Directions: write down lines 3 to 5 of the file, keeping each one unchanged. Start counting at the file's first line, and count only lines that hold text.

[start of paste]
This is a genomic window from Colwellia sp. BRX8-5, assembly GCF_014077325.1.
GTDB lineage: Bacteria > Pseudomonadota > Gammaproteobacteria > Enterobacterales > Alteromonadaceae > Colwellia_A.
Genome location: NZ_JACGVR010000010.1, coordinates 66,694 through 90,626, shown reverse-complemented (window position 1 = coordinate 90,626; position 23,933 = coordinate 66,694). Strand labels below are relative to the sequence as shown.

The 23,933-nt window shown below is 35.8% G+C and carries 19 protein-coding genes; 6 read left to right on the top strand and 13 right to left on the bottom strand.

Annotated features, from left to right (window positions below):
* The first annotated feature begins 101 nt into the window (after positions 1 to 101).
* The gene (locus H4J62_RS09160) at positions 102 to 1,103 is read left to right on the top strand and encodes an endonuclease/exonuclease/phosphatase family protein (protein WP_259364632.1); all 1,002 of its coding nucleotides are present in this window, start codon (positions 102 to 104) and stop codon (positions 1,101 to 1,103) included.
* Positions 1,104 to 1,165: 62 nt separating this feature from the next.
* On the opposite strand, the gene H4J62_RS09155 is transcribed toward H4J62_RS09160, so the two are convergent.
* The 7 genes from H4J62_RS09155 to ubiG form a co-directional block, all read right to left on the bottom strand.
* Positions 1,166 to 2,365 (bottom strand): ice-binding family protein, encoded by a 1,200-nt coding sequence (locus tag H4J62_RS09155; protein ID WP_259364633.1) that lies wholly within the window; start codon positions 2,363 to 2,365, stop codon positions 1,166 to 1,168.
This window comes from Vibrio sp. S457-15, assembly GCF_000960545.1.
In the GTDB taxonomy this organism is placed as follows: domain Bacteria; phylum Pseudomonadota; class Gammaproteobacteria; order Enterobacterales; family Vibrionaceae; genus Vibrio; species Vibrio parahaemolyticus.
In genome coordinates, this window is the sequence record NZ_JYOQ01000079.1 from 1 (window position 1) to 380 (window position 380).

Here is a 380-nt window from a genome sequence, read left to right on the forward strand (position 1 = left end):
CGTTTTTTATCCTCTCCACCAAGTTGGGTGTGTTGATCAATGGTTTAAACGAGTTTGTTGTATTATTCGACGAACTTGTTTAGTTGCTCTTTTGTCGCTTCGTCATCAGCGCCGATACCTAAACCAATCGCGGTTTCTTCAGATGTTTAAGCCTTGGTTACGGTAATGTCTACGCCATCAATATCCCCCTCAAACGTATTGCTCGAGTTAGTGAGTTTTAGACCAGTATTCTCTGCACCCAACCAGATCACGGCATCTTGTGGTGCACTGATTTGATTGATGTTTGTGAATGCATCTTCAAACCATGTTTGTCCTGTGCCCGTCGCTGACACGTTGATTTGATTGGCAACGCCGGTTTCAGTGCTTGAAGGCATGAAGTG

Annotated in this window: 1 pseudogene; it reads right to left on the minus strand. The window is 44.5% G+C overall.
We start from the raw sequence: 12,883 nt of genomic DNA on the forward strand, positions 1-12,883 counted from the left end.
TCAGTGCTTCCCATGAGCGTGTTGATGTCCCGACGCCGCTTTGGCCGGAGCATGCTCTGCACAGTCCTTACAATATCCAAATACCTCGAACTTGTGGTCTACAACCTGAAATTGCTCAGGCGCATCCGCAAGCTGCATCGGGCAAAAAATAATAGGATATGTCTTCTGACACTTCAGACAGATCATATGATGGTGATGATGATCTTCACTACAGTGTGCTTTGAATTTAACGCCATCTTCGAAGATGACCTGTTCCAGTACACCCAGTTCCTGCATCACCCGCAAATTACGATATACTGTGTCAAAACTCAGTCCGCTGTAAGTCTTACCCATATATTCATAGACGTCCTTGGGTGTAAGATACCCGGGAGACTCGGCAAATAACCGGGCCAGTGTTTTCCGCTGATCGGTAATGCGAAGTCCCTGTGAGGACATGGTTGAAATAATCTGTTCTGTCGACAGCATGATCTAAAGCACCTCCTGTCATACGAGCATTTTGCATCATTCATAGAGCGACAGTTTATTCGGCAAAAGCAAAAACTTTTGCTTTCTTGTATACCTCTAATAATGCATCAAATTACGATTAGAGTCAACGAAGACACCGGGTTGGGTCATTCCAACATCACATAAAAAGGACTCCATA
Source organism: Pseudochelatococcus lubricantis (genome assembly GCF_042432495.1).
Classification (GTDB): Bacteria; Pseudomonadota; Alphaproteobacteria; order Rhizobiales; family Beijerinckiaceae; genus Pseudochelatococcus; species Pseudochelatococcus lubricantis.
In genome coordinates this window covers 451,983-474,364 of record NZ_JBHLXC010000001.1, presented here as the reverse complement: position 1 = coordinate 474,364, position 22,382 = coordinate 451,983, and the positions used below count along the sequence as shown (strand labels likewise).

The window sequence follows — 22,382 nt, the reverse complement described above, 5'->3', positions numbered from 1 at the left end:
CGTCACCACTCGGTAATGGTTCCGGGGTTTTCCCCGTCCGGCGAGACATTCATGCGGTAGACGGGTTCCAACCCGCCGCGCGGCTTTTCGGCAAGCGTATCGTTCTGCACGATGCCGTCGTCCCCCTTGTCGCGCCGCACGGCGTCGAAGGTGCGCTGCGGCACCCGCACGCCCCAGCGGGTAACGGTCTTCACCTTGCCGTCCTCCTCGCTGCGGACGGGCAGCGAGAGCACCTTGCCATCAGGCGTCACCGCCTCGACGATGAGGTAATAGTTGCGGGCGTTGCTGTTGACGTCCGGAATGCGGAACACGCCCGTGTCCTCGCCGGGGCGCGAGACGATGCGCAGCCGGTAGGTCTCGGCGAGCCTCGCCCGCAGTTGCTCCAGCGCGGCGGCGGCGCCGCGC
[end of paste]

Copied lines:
Genome location: NZ_JACGVR010000010.1, coordinates 66,694 through 90,626, shown reverse-complemented (window position 1 = coordinate 90,626; position 23,933 = coordinate 66,694). Strand labels below are relative to the sequence as shown.

The 23,933-nt window shown below is 35.8% G+C and carries 19 protein-coding genes; 6 read left to right on the top strand and 13 right to left on the bottom strand.

Annotated features, from left to right (window positions below):